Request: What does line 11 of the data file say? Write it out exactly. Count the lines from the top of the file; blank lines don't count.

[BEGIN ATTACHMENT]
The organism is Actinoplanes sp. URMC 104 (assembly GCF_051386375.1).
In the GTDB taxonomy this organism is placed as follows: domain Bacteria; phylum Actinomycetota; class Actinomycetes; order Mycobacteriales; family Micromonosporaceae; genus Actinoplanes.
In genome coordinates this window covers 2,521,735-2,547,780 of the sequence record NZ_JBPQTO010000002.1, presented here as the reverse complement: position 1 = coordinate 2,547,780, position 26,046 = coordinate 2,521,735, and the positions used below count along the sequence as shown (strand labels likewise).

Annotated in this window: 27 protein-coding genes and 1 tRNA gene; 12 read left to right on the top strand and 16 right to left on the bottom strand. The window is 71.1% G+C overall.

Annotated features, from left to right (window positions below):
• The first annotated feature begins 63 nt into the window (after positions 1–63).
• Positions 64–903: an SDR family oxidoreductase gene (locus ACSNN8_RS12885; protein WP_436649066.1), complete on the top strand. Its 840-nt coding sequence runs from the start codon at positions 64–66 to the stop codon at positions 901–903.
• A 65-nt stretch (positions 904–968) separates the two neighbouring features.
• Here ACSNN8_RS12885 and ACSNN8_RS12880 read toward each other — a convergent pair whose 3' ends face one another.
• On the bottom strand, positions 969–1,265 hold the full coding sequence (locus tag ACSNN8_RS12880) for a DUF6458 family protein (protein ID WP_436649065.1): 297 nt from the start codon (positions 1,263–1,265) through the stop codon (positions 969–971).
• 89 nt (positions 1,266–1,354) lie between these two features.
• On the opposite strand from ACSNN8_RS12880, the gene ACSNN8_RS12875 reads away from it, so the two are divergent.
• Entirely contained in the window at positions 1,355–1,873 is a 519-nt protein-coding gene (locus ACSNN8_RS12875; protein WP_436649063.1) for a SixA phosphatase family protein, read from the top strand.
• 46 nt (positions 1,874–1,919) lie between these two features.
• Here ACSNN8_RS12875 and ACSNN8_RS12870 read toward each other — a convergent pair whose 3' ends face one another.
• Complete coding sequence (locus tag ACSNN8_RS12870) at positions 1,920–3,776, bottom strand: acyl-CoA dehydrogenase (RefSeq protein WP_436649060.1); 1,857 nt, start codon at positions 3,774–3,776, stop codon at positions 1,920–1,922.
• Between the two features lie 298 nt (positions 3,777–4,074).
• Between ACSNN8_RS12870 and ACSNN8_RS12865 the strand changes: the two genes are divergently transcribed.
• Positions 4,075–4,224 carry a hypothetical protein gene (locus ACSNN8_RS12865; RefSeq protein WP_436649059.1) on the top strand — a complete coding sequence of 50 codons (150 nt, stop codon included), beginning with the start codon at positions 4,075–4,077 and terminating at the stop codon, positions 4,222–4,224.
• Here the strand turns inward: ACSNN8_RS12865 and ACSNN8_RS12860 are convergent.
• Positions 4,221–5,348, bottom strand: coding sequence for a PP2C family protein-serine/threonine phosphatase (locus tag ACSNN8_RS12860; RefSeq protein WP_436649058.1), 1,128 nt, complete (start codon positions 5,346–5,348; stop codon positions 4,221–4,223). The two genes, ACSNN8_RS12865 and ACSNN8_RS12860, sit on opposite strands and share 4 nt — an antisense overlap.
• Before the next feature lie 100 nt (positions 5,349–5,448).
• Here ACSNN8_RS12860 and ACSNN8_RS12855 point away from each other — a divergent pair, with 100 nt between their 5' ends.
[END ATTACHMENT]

• 89 nt (positions 1,266–1,354) lie between these two features.